Faculty Focus is a monthly publication documenting the activities, accomplishments, and honors of the University of Houston Law Center Faculty.

May 2009

Previous editions of Faculty Focus can be accessed here



Janet Beck is the author of an article titled “Immigration Law Myths and Realities” published in the March/April 2009 issue of the Houston Lawyer.


Raymond Britton authored an op-ed that was published in the March 18 Houston Chronicle. The article explains how securities law may apply in the Madoff and Stanford cases, with differing results.


Aaron Bruhl attended the Fifth Circuit Judicial Conference in New Orleans, Louisiana. A shortened version of one of his articles was published on the recently launched Legal Workshop website, an online legal magazine jointly produced by several leading law reviews. To read the article, see


Anne Chandler is a co-author of a book to be published by Stanford Press. The book is provisionally titled Migration, Society and the State: The Social Context of U.S. Immigration Law.  Prof. Chandler will write the “law part” while her co-authors, Prof. Nestor Rodriguez (University of Texas), Prof. Cecelia Menjivar (Arizona State University), and Charles Munnell (Center for Immigration Research) will address sociological issues. Prof. Chandler spearheaded the Joseph Vail Immigration Workshop at the University of Houston Law Center in April. The workshop involved 16 speakers in issues in immigration law and brought in about 100 attorneys and potential clients to learn in English, Spanish, Vietnamese, and Mandarin, about diverse immigration subjects. On May 1, Prof. Chandler trained the Department of Homeland Security’s Asylum Office on issues related to unaccompanied alien children. During April, she spoke at the Earl Carl Symposium at Texas Southern University, on “Myths and Realities of Immigration Reform”. On April 16, she appeared on “Progressive Forum” on Pacifica Radio to discuss educating the community on immigrant issues.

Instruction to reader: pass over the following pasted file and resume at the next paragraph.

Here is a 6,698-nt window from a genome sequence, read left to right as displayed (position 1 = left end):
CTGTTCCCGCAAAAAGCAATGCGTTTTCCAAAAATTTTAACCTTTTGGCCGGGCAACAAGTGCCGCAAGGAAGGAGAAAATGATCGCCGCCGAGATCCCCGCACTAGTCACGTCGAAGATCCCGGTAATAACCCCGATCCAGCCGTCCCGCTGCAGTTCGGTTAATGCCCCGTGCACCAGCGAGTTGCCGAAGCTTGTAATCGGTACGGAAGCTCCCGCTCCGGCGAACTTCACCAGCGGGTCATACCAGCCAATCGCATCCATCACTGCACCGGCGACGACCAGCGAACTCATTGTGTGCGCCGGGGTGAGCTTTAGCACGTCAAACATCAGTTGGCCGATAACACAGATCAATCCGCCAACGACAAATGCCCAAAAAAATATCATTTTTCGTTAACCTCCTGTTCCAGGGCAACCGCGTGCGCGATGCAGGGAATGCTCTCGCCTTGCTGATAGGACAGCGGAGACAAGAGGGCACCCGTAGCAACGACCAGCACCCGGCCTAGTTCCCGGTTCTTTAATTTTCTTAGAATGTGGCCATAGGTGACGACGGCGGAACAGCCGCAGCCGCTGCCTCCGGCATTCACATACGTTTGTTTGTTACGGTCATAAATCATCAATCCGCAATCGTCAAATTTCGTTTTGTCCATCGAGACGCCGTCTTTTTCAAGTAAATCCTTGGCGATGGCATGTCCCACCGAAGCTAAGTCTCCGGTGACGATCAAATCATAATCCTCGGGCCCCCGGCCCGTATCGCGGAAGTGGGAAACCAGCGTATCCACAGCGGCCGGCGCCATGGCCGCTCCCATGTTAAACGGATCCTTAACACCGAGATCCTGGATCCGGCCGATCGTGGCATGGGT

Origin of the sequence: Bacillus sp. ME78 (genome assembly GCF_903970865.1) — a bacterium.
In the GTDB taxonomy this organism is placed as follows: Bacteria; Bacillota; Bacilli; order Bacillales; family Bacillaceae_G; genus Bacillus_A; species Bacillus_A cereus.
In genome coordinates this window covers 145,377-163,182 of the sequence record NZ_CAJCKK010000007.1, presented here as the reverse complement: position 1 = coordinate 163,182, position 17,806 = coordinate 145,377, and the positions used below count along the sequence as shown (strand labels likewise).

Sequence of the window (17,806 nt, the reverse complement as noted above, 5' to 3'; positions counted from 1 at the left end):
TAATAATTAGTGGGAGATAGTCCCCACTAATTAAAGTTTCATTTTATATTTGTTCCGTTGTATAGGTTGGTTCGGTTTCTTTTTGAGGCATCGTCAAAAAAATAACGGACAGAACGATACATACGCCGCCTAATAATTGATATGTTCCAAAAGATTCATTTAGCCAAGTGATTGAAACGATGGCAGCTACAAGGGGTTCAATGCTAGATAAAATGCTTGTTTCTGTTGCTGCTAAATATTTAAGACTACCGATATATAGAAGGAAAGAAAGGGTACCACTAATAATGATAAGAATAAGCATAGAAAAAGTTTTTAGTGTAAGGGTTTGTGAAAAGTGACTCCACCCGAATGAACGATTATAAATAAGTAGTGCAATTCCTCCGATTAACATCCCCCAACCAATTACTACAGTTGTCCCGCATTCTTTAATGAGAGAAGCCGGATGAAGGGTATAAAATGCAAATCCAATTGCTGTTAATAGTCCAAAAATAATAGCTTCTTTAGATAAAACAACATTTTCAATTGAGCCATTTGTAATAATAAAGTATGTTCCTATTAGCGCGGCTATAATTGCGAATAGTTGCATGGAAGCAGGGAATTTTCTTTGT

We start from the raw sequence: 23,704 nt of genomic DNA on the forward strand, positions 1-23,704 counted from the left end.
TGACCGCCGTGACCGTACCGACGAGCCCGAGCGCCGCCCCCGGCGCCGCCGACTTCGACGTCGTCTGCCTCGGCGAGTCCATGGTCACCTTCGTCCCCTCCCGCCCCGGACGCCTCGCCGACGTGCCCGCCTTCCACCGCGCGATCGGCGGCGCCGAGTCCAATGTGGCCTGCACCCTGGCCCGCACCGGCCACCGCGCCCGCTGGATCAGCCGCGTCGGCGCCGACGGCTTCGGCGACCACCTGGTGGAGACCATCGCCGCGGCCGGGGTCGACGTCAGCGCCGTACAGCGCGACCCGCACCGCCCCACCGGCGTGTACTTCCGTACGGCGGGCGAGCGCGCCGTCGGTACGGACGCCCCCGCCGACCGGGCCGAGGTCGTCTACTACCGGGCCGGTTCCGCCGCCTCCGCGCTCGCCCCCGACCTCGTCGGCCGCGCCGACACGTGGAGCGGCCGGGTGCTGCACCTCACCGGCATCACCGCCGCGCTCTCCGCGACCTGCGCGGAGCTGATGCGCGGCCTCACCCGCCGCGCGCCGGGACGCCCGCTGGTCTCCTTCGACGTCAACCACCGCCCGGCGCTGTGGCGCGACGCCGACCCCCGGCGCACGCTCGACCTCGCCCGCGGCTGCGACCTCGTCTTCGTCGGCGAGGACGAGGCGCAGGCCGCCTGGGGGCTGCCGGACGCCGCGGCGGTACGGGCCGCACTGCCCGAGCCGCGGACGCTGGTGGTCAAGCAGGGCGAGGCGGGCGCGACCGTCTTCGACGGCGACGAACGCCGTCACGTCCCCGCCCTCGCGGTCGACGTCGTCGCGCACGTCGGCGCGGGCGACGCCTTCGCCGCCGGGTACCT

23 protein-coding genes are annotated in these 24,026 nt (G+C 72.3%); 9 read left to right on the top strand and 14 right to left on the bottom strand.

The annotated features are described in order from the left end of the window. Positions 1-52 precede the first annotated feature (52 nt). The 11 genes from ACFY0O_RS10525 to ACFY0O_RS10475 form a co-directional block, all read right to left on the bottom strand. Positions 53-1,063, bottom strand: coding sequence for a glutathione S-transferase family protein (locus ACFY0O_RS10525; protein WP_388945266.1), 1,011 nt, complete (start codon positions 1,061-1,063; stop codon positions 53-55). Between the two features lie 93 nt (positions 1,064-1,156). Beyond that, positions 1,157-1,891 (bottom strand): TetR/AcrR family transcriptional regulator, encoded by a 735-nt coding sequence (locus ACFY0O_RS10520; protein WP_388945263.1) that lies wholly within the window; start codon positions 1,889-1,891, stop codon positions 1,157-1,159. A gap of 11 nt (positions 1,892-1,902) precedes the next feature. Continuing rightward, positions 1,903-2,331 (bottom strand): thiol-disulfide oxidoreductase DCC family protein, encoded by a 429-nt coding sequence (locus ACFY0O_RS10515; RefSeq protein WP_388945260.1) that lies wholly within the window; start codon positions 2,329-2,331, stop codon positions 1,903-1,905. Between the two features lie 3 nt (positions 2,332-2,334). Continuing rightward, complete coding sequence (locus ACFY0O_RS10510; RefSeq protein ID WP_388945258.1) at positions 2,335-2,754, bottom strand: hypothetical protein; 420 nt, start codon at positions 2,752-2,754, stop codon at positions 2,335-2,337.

Seth Chandler led a conference on Public Health Law and Swine Flu at the Health Law and Policy Institute on Wednesday, April 29. Approximately 100 people joined the conference in person and by teleconference. Participants included attorneys representing area district and county attorney offices, local health authorities, school districts, hospitals and hospital districts, and public agencies involved in response to the disease outbreak. Research faculty members Patricia Gray and Ron Scott from the institute gave brief presentations on public health law and Dr. William Fitzgibbon, Dean of the College of Technology, briefed the participants on the mathematics of tracking an epidemic.


Brigham Daniels testified before both a Texas Senate and Texas House committee as a resource witness regarding a bill focused on state climate change policy.


Jim Hawkins will present a paper on May 28 at the Law and Society Association Annual Meeting as part of a panel on the “Commodification of Families and Home.”


Craig Joyce organized three days of events in Austin for retired Supreme Court Justice Sandra Day O’Connor, supporting enhanced research for the cure of Alzheimer’s disease and the advancement of women in law and leadership. Prof. Joyce’s class in the Justice O’Connor Seminar toured the state capitol and attended proceedings in the Senate chambers. In addition, Prof. Joyce was reappointed to the Board of Editors of the Journal of Supreme Court History, sponsored by the Supreme Court of the United States.